JON HAMILTON, BYLINE: At a clinic in La Jolla, California, a dark-haired man in a T-shirt and sneakers is taking a test.

JUSTIN MCCOWAN: Oh, yeah.

HAMILTON: A researcher named Michelle Herman is making sure he knows what to do.

MICHELLE HERMAN: But she asked you to do some things with these blocks to understand how your brain works, right?

MCCOWAN: Yeah.

HAMILTON: The task is to arrange the blocks in the shape of two red diamonds.

MCCOWAN: Wahl ah.

HAMILTON: Wahl ah?

MCCOWAN: Two red diamonds.

HAMILTON: The man's name is Justin McCowan.

MCCOWAN: Justin Paul Donald McCowan.

HAMILTON: And how old are you Justin?

MCCOWAN: Thirty-nine.

HAMILTON: Justin lives 125 miles way in Santa Monica. His parents have been bringing him this clinic, run by the University of California San Diego, because he has an unusual brain.

MCCOWAN: Yes, I do have down syndrome.

HAMILTON: Down syndrome is a genetic disorder that's best known for causing intellectual disability. But Michael Rafii, who's in charge of the clinic, says the disorder also causes another problem.

MICHAEL RAFII: People with Down syndrome represent the world's largest population of individuals predisposed to getting Alzheimer's disease.

HAMILTON: That's because Down syndrome is caused by the presence of an extra copy of chromosome 21. One of the genes on chromosome 21 happens to control the production of something called amyloid. And amyloid is what forms the sticky plaques associated with Alzheimer's. Rafii says in people with Down syndrome, these amyloid plaques start to appear in childhood.

RAFII: By the age of 40, 100 percent of all individuals with Down syndrome have the pathology of Alzheimer's in their brain.

HAMILTON: And most go on to develop problems with thinking and memory by the time they reach 60. Rafii tells me about one of his patients, a woman named Irma. He shows me a medical form that Irma signed in 1999 when she was in her mid-50s.

RAFII: You can see her signature is on the line, it's clear, she wrote it in script.

HAMILTON: Then Rafii shows me more signatures from Irma. Five years after the first one, her script has become larger and less precise. In the sixth year, she abandons cursive for large, block letters.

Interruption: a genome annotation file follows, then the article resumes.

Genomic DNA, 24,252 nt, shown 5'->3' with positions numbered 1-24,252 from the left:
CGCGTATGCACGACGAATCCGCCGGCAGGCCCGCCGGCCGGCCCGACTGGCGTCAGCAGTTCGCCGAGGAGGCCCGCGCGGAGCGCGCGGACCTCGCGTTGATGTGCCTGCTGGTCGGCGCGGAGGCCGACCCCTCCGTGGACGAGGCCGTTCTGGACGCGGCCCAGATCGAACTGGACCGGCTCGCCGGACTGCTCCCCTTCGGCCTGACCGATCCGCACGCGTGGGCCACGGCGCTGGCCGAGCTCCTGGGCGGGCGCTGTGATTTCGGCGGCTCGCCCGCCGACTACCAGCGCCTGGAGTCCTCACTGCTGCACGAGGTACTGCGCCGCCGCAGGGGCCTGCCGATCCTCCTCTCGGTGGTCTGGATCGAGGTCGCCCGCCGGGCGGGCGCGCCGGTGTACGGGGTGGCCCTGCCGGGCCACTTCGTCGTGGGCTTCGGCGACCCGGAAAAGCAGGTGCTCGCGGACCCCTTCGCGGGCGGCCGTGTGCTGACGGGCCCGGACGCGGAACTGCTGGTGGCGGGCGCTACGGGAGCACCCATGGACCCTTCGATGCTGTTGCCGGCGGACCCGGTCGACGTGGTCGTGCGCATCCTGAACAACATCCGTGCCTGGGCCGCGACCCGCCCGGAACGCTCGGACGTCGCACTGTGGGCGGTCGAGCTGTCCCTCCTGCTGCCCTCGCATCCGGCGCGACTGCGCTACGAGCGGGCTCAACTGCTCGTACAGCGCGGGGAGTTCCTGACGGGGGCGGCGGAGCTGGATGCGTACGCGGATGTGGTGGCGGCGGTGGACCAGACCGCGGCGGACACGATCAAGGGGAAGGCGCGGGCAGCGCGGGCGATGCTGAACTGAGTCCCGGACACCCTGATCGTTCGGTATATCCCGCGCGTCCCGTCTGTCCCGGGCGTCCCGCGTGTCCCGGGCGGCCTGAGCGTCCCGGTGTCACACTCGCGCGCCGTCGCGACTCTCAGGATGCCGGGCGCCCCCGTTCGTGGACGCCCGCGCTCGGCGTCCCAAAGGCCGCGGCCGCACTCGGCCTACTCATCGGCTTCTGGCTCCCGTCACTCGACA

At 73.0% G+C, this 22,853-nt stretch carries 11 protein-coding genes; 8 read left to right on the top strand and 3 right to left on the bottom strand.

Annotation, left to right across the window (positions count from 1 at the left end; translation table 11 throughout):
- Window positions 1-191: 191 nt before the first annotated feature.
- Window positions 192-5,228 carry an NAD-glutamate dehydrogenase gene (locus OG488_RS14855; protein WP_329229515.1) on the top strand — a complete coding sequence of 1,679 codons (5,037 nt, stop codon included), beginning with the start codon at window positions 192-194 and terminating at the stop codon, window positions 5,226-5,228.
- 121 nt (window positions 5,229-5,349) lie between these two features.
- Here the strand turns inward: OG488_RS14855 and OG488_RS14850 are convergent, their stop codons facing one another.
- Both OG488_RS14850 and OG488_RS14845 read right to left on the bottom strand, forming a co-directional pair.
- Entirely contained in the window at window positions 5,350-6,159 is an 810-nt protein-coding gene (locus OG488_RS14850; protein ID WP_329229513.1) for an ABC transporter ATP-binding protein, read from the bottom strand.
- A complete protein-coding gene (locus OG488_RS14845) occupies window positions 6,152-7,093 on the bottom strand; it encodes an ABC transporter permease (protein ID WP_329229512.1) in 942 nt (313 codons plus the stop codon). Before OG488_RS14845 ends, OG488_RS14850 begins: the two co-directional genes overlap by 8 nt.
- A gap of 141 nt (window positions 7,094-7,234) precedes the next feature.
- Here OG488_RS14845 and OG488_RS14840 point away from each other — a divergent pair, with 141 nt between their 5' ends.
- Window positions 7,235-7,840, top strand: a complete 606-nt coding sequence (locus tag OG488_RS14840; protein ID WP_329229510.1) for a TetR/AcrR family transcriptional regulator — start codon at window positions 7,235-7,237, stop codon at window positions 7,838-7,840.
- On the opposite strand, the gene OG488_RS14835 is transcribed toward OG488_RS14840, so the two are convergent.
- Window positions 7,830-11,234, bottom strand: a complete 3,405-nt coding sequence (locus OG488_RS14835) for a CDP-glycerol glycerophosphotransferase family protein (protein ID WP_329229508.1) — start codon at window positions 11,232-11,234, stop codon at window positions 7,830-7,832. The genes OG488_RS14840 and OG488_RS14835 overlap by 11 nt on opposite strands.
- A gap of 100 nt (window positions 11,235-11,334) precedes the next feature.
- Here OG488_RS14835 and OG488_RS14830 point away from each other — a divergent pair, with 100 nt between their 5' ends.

RAFII: About 10 years into it, she's really misspelling her name. And by the last year, there are only a few characters written that resemble letters. And in the very last year, it's completely blank.

HAMILTON: People like Irma used to be rare because the medical problems associated with Down syndrome meant they usually didn't live long enough to get dementia. Today, though, people with the disorder often live into their 60s. And Bill Mobley, who chairs the Department of Neurosciences at U.C. San Diego, says that has created a huge opportunity for Alzheimer's research.

BILL MOBLEY: This is the one group in the world that you could argue would benefit most by the institution of early therapy.

HAMILTON: Early therapy means starting people on drug treatment years before the symptoms of Alzheimer's appear. It's still not clear whether it works. And it's been hard to test because in the general population, there's no good way to know who is going to develop Alzheimer's. But for people with Down syndrome it's a near certainty. And, Mobley says, finding a drug that works for them could help millions of other people.

MOBLEY: This approach to treating Alzheimer's disease might apply to all of us. I mean, imagine someday a drug that we all start taking when we're 25 so we never get Alzheimer's disease.

HAMILTON: That's a long-term goal. But already people with Down syndrome are making a difference in Alzheimer's research. Early work with Down patients helped confirm the importance of amyloid. More recently, people with the disorder helped test an eye exam that may offer a simple way to screen for Alzheimer's. And then there's the study that Justin McCowan signed up for.

MCCOWAN: I had a CAT scan, and I was in a special machine. It's called an MRI.

HAMILTON: The study is testing a drug known to prevent Alzheimer's in mice. To help gauge it's effect in people, Justin spent hours with a needle in his arm while researchers monitored levels of certain chemicals in his blood. He says he volunteered for the study because he wants to help people, especially a friend of his who also has Down syndrome.

MCCOWAN: Her name is Maria. And I feel very sad about Maria because she doesn't remember anything.

HAMILTON: Justin's parents, Don and Annamarie McCowan, say their son's memory is still sharp. They hope that what scientists are learning from people like Justin will keep it that way. John Hamilton, NPR News. Transcript provided by NPR, Copyright NPR.